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Jack in the Box's secret is real estate: Analyst

The fast-food company Jack in the Box's secret is its control of real estate, said Wunderlich Securities Robert Derrington. (Tweet This)

During an interview with CNBC's Power Lunch, Derrington said Thursday that contrary to the actions of chains such as McDonald's, which owns real estate, Jack in the Box leases.

"So that really enables them to not only keep their earnings relatively stable and growing as well as great cash flow to be able to return to investors either through their increased dividend or share repurchase program," said Derrington.

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Jack in the Box restaurant in Los Angeles, Calif.
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Jack in the Box restaurant in Los Angeles, Calif.

Franchise owners of Jack in the Box are charged 9 percent of their sales to help cover the leasing costs, Derrington said.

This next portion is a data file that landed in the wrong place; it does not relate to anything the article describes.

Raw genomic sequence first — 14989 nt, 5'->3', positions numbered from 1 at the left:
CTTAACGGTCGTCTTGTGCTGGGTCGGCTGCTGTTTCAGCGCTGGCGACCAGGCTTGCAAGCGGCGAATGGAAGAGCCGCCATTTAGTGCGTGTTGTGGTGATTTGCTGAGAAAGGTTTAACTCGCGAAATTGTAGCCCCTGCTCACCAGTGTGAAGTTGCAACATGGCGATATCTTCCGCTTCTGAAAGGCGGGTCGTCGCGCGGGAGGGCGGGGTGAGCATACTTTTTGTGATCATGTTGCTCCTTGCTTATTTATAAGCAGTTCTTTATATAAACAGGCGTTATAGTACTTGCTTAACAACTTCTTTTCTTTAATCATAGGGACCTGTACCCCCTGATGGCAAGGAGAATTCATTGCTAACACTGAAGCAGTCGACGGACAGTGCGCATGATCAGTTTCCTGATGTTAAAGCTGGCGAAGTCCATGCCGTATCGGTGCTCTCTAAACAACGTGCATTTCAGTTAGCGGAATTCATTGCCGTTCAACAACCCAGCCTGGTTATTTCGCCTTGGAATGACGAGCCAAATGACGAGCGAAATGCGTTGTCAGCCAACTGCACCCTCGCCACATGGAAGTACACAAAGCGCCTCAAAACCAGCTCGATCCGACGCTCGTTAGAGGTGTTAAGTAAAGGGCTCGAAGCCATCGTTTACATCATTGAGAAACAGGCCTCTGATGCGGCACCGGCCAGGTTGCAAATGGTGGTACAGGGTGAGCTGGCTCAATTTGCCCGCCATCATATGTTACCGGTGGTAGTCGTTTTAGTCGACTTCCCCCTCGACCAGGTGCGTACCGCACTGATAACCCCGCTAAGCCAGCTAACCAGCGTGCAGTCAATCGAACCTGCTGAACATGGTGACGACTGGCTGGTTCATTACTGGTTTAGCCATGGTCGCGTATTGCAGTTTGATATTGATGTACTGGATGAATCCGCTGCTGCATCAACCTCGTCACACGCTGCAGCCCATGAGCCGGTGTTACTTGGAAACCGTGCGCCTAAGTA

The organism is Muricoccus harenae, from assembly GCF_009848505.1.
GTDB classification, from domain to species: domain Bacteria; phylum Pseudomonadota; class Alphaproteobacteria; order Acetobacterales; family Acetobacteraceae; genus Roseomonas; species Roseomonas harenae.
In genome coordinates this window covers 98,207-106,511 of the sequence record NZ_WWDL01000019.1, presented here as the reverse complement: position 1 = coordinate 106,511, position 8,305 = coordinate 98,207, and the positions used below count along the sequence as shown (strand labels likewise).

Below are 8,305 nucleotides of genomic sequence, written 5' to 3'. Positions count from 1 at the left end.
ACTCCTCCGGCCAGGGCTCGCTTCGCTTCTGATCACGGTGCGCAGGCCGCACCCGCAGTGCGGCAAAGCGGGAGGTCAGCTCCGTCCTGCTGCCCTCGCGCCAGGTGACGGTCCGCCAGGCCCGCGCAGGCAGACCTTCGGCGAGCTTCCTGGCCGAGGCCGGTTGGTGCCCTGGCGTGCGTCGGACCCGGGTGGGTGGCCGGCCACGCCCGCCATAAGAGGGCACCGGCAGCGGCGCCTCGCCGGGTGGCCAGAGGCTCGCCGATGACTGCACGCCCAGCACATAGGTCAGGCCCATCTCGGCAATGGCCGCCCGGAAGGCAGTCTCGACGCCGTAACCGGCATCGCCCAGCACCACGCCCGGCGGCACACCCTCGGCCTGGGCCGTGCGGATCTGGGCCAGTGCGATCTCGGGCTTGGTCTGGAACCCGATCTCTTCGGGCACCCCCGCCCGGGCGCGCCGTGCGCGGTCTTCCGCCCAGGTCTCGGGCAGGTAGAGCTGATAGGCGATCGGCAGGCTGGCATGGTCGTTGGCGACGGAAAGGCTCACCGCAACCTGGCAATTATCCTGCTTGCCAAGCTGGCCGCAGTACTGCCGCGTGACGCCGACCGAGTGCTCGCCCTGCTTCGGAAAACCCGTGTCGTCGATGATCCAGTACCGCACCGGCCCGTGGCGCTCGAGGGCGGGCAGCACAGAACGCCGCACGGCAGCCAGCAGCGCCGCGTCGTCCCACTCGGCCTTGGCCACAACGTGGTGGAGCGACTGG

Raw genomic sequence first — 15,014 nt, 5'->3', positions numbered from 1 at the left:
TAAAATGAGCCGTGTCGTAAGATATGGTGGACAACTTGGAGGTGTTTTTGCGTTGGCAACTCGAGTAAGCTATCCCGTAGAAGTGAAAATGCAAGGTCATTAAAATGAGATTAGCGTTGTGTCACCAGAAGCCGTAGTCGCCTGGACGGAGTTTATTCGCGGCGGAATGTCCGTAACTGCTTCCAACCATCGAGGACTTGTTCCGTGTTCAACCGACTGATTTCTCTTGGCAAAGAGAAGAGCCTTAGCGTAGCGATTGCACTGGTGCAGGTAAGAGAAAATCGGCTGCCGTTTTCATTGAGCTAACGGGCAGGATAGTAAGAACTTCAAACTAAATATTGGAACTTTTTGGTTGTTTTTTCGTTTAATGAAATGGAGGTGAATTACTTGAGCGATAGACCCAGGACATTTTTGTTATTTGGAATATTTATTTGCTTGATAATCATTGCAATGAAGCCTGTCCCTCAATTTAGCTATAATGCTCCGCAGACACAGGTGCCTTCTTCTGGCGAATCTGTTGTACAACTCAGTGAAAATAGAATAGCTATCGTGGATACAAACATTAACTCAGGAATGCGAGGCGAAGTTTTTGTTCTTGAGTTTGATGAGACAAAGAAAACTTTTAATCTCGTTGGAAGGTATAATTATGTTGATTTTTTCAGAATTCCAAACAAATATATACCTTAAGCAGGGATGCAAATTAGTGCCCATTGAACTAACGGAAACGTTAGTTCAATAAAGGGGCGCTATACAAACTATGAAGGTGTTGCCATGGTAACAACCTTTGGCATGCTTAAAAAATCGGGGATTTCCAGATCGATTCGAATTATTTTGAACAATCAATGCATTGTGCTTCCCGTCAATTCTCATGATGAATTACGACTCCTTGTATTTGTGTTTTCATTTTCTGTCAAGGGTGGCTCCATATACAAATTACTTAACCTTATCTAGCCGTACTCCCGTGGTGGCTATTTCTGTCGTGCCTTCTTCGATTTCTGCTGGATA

Jack in the Box's rental income was $52 million in the second quarter of 2015, compared with $49 million in the same period of last year. The company also increased its quarterly cash dividend by 50 percent, compared to the previous quarter, to $0.30 per share, according to the company's second-quarter earnings release.

"The good news is, as franchise comps increase, so too does their revenue but their cost factor levers down as a percentage," said Derrington.

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Wunderlich Securities has a "buy" rating and a stock price target of $100 for Jack in the Box, which also owns the Qdoba chain.

"My suspicion is that the company understands and controls that lease and in their refranchising of those restaurants to the franchisees, any escalation clauses are covered," answered Derrington when asked about potential risks.